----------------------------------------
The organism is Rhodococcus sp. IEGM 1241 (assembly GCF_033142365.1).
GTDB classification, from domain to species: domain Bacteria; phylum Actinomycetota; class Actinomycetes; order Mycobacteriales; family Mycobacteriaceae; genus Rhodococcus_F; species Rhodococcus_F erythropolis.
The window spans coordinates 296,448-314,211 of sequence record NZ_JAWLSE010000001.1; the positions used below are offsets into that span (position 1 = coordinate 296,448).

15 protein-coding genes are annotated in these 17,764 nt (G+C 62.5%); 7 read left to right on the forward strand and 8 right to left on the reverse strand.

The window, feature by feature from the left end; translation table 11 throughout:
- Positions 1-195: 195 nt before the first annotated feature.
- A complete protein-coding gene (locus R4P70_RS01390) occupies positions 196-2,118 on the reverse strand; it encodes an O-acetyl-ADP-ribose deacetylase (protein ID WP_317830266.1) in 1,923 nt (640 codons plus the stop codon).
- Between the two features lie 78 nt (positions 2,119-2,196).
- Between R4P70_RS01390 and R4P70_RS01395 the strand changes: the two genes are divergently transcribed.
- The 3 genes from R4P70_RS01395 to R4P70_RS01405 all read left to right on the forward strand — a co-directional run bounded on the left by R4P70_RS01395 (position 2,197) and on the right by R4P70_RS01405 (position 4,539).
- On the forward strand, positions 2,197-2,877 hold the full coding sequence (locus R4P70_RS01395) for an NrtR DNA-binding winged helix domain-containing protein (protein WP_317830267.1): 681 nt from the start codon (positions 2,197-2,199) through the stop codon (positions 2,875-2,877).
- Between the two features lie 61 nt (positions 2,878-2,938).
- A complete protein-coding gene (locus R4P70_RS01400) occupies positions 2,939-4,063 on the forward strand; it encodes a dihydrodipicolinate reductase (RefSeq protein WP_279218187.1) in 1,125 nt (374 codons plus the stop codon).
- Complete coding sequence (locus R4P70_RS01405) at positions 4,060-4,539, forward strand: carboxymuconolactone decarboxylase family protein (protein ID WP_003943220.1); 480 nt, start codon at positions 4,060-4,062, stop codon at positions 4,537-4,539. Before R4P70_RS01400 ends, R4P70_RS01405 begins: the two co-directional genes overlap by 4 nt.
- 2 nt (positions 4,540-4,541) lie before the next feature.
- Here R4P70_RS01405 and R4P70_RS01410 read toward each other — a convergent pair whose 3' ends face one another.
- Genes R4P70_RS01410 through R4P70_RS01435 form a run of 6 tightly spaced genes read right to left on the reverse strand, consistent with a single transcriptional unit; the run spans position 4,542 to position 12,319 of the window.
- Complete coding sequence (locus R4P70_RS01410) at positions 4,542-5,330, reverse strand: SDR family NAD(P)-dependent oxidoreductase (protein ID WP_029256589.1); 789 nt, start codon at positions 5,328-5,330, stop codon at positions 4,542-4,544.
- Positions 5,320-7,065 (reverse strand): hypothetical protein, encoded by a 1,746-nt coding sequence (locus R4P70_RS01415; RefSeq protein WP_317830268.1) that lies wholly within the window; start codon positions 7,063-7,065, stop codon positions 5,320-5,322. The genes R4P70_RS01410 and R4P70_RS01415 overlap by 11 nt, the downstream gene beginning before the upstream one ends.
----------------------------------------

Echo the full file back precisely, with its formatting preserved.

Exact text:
The organism is Rhodococcus sp. IEGM 1241 (assembly GCF_033142365.1).
GTDB classification, from domain to species: domain Bacteria; phylum Actinomycetota; class Actinomycetes; order Mycobacteriales; family Mycobacteriaceae; genus Rhodococcus_F; species Rhodococcus_F erythropolis.
The window spans coordinates 296,448-314,211 of sequence record NZ_JAWLSE010000001.1; the positions used below are offsets into that span (position 1 = coordinate 296,448).

15 protein-coding genes are annotated in these 17,764 nt (G+C 62.5%); 7 read left to right on the forward strand and 8 right to left on the reverse strand.

The window, feature by feature from the left end; translation table 11 throughout:
- Positions 1-195: 195 nt before the first annotated feature.
- A complete protein-coding gene (locus R4P70_RS01390) occupies positions 196-2,118 on the reverse strand; it encodes an O-acetyl-ADP-ribose deacetylase (protein ID WP_317830266.1) in 1,923 nt (640 codons plus the stop codon).
- Between the two features lie 78 nt (positions 2,119-2,196).
- Between R4P70_RS01390 and R4P70_RS01395 the strand changes: the two genes are divergently transcribed.
- The 3 genes from R4P70_RS01395 to R4P70_RS01405 all read left to right on the forward strand — a co-directional run bounded on the left by R4P70_RS01395 (position 2,197) and on the right by R4P70_RS01405 (position 4,539).
- On the forward strand, positions 2,197-2,877 hold the full coding sequence (locus R4P70_RS01395) for an NrtR DNA-binding winged helix domain-containing protein (protein WP_317830267.1): 681 nt from the start codon (positions 2,197-2,199) through the stop codon (positions 2,875-2,877).
- Between the two features lie 61 nt (positions 2,878-2,938).
- A complete protein-coding gene (locus R4P70_RS01400) occupies positions 2,939-4,063 on the forward strand; it encodes a dihydrodipicolinate reductase (RefSeq protein WP_279218187.1) in 1,125 nt (374 codons plus the stop codon).
- Complete coding sequence (locus R4P70_RS01405) at positions 4,060-4,539, forward strand: carboxymuconolactone decarboxylase family protein (protein ID WP_003943220.1); 480 nt, start codon at positions 4,060-4,062, stop codon at positions 4,537-4,539. Before R4P70_RS01400 ends, R4P70_RS01405 begins: the two co-directional genes overlap by 4 nt.
- 2 nt (positions 4,540-4,541) lie before the next feature.
- Here R4P70_RS01405 and R4P70_RS01410 read toward each other — a convergent pair whose 3' ends face one another.
- Genes R4P70_RS01410 through R4P70_RS01435 form a run of 6 tightly spaced genes read right to left on the reverse strand, consistent with a single transcriptional unit; the run spans position 4,542 to position 12,319 of the window.
- Complete coding sequence (locus R4P70_RS01410) at positions 4,542-5,330, reverse strand: SDR family NAD(P)-dependent oxidoreductase (protein ID WP_029256589.1); 789 nt, start codon at positions 5,328-5,330, stop codon at positions 4,542-4,544.
- Positions 5,320-7,065 (reverse strand): hypothetical protein, encoded by a 1,746-nt coding sequence (locus R4P70_RS01415; RefSeq protein WP_317830268.1) that lies wholly within the window; start codon positions 7,063-7,065, stop codon positions 5,320-5,322. The genes R4P70_RS01410 and R4P70_RS01415 overlap by 11 nt, the downstream gene beginning before the upstream one ends.